The Principles of Masonic Law/Chapter XXII
The penal jurisdiction of a lodge is that jurisdiction which it is authorized to exercise for the trial of masonic offenses, and the infliction of masonic punishment. It may be considered as either geographical or personal.
The geographical jurisdiction of a lodge extends in every direction, half way to the nearest lodge. Thus, if two lodges be situated at the distance of sixteen miles from each other, then the penal jurisdiction of each will extend for the space of eight miles in the direction of the other.
The personal jurisdiction of a lodge is that jurisdiction which a lodge may exercise over certain individuals, respective or irrespective of geographical jurisdiction. This jurisdiction is more complicated than the other, and requires a more detailed enumeration of the classes over whom it is to be exercised.
1. A lodge exercises penal jurisdiction over all its members, no matter where they may reside. A removal from the geographical jurisdiction will not, in this case, release the individual from personal jurisdiction. The allegiance of a member to his lodge is indefeasible.
2. A lodge exercises penal jurisdiction over all unaffiliated Masons, living within its geographical jurisdiction. An unaffiliated Mason cannot release himself from his responsibilities to the Order. And if, by immoral or disgraceful conduct, he violates the regulations of the Order, or tends to injure its reputation in the estimation of the community, he is amenable to the lodge nearest to his place of residence, whether this residence be temporary or permanent, and may be reprimanded, suspended, or expelled.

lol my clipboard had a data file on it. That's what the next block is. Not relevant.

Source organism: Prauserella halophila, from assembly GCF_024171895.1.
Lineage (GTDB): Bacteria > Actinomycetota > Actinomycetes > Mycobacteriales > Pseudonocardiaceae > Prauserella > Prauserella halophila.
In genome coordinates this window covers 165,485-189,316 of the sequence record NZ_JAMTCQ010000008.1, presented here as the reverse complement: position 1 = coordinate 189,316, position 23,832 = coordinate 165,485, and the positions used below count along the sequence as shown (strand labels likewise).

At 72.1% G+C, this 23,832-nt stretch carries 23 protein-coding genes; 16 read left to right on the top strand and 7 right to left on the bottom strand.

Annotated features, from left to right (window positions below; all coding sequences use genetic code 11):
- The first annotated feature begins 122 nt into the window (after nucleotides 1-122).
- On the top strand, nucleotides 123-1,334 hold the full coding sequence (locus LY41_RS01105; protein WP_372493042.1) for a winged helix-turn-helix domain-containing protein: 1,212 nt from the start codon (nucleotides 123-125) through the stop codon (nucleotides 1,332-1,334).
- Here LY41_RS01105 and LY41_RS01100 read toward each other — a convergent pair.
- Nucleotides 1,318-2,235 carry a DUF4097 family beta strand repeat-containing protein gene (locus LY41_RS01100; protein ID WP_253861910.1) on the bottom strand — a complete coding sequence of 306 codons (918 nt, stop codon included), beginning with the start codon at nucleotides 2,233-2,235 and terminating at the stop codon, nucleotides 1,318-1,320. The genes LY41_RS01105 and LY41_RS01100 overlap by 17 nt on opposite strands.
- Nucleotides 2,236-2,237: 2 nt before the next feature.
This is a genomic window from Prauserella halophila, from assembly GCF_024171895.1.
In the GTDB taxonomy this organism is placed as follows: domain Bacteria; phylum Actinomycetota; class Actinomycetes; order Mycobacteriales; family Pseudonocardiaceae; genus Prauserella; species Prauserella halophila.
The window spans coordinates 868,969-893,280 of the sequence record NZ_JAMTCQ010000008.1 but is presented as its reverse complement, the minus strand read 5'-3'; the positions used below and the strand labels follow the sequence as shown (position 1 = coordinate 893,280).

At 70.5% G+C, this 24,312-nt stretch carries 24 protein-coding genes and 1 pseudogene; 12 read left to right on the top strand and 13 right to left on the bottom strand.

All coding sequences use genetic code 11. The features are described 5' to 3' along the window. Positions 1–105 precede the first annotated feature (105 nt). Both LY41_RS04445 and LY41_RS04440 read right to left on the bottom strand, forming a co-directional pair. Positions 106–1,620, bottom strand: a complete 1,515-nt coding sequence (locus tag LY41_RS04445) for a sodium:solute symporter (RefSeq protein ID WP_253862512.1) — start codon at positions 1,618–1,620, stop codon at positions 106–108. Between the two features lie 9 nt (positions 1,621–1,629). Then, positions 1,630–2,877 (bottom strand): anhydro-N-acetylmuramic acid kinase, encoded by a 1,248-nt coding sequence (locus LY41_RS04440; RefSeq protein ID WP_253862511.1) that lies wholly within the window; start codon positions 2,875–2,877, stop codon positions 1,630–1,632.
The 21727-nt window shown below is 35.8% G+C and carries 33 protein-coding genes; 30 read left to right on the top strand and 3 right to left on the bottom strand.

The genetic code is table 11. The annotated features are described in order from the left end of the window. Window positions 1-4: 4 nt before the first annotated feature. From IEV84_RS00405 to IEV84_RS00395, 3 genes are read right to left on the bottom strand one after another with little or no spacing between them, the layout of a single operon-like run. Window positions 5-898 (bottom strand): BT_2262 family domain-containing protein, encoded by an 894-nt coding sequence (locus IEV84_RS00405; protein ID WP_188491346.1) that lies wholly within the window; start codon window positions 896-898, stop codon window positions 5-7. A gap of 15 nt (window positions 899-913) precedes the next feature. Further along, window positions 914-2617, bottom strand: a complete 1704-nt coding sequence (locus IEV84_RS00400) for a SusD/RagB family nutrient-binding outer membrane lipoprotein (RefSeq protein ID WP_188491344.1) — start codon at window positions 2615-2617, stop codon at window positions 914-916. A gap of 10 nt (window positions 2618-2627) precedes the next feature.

This doctrine is founded on the wholesome reason, that as a lodge is the guardian of the purity and safety of the institution, within its own jurisdiction, it must, to exercise this guardianship with success, be invested with the power of correcting every evil that occurs within its precincts. And if unaffiliated Masons were exempted from this control, the institution might be seriously affected in the eyes of the community, by their bad conduct.
3. The personal jurisdiction of a lodge, for the same good reason, extends over all Masons living in its vicinity. A Master Mason belonging to a distant lodge, but residing within the geographical jurisdiction of another lodge, becomes amenable for his conduct to the latter, as well as to the former lodge. But if his own lodge is within a reasonable distance, courtesy requires that the lodge near which he resides should rather make a complaint to his lodge than itself institute proceedings against him. But the reputation of the Order must not be permitted to be endangered, and a case might occur, in which it would be inexpedient to extend this courtesy, and where the lodge would feel compelled to proceed to the trial and punishment of the offender, without appealing to his lodge. The geographical jurisdiction will, in all cases, legalize the proceedings.
4. But a lodge situated near the confines of a State cannot extend its jurisdiction over Masons residing in a neighboring State, and not being its members, however near they may reside to it: for no lodge can exercise jurisdiction over the members of another Grand Lodge jurisdiction. Its geographical, as well as personal jurisdiction, can extend no further than that of its own Grand Lodge.
5. Lastly, no lodge can exercise penal jurisdiction over its own Master, for he is alone responsible for his conduct to the Grand Lodge. But it may act as his accuser before that body, and impeach him for any offense that he may have committed. Neither can a lodge exercise penal jurisdiction over the Grand Master, although under other circumstances it might have both geographical and personal jurisdiction over him, from his residence and membership.